The Customer Confidential Podcast
Every company needs rules and traditions, but if left unchecked, restrictive policies can stymie creativity. They can give rise to what my next guest on the Net Promoter System Podcast calls “invisible fence syndrome.”
Like a dog that’s been zapped too many times while trying to go beyond those invisible electrical fences so popular in suburban yards, employees with this affliction stop offering new ideas because they assume the response will be negative. Employees stuck in a culture of “no” start to feel that their contributions don’t matter. If employees don’t feel heard by their managers, it’s likely that customers also feel this way. It’s a dangerous situation for companies trying to build loyalty.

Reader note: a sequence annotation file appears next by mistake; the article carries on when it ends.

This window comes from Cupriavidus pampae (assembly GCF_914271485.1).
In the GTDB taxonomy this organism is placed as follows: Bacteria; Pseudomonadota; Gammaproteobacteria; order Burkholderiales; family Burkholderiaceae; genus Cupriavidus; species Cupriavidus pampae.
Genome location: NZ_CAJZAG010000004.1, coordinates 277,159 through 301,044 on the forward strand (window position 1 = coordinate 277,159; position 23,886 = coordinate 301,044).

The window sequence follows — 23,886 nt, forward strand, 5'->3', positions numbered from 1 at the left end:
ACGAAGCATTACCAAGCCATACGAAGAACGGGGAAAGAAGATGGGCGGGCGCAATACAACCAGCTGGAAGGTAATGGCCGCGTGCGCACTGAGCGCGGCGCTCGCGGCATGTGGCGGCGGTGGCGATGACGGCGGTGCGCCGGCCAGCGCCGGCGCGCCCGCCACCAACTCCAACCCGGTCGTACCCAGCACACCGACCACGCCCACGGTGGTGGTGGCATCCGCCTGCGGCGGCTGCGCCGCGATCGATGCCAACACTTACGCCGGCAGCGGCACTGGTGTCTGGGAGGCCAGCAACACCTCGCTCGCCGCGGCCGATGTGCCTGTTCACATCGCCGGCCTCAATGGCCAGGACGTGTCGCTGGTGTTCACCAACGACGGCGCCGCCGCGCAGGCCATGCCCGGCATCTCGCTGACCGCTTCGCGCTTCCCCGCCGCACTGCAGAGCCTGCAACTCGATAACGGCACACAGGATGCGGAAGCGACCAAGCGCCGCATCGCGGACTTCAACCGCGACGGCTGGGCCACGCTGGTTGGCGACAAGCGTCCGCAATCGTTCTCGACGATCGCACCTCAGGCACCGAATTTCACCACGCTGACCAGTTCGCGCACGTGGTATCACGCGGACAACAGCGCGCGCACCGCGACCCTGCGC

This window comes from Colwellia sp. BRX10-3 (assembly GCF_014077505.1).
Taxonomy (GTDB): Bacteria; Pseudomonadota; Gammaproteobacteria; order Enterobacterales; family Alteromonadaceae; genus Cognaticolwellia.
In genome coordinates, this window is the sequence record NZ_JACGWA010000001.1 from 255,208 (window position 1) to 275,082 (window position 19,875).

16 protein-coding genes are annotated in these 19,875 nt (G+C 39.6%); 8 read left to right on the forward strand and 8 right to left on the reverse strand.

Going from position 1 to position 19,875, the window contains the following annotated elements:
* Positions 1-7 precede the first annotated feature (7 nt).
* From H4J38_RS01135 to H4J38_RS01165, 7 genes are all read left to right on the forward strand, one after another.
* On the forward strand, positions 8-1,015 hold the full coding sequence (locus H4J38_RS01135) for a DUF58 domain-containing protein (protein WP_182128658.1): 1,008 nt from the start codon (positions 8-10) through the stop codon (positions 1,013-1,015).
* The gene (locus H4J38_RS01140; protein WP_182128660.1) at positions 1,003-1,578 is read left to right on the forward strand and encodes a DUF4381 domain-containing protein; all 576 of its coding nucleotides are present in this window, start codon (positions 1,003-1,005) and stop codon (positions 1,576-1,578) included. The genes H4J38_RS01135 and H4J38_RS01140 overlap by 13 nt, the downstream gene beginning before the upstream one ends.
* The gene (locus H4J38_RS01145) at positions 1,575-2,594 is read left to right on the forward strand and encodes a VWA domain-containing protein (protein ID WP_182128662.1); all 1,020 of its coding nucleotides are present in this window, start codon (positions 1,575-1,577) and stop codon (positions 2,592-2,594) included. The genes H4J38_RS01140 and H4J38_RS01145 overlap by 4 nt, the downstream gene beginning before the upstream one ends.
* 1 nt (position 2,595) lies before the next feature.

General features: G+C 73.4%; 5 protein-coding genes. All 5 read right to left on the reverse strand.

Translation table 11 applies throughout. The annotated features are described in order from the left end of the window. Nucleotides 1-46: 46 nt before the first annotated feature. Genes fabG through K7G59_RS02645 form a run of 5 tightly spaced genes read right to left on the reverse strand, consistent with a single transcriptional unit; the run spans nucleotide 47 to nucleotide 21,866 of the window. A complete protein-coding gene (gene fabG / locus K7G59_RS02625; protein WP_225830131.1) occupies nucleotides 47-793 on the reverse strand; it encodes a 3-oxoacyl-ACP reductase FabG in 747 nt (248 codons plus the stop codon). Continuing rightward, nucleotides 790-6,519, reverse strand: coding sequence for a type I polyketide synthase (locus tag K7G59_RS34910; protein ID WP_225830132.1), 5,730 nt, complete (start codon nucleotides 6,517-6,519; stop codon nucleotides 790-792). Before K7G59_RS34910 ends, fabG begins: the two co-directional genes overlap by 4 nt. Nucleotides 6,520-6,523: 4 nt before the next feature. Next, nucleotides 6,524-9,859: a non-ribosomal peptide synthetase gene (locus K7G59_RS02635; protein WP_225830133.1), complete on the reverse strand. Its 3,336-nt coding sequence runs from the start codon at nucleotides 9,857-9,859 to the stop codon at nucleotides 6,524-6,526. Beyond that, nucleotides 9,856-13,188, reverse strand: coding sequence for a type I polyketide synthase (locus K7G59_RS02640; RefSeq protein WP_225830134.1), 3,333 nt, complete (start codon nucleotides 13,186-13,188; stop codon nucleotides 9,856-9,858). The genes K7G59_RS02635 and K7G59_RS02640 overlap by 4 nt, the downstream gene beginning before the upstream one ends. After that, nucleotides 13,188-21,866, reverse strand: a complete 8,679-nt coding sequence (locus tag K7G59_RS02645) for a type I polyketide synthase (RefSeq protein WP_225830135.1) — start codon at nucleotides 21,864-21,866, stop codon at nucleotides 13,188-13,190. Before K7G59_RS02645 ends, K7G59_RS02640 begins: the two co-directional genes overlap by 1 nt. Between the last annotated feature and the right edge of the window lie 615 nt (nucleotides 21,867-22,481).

In the latest episode of the Net Promoter System Podcast, we speak with Tony Ezell, who has worked to thwart invisible fence syndrome at Eli Lilly. During his more than two decades at the pharmaceutical giant, Tony has been responsible for adapting Net Promoter® for the company’s scientists, sales teams and managers. He’s exceptionally candid about some of the challenges he encountered and how he would have tackled them differently now that he’s been through the experience.
Success in big pharma has always been associated with the discovery, development and marketing of new drugs. So why is a global powerhouse like Eli Lilly thinking about customer loyalty and the Net Promoter System®? Find out in our latest podcast.
Net Promoter®, Net Promoter System®, Net Promoter Score® and NPS® are registered trademarks of Bain & Company, Inc., Fred Reichheld and Satmetrix Systems, Inc.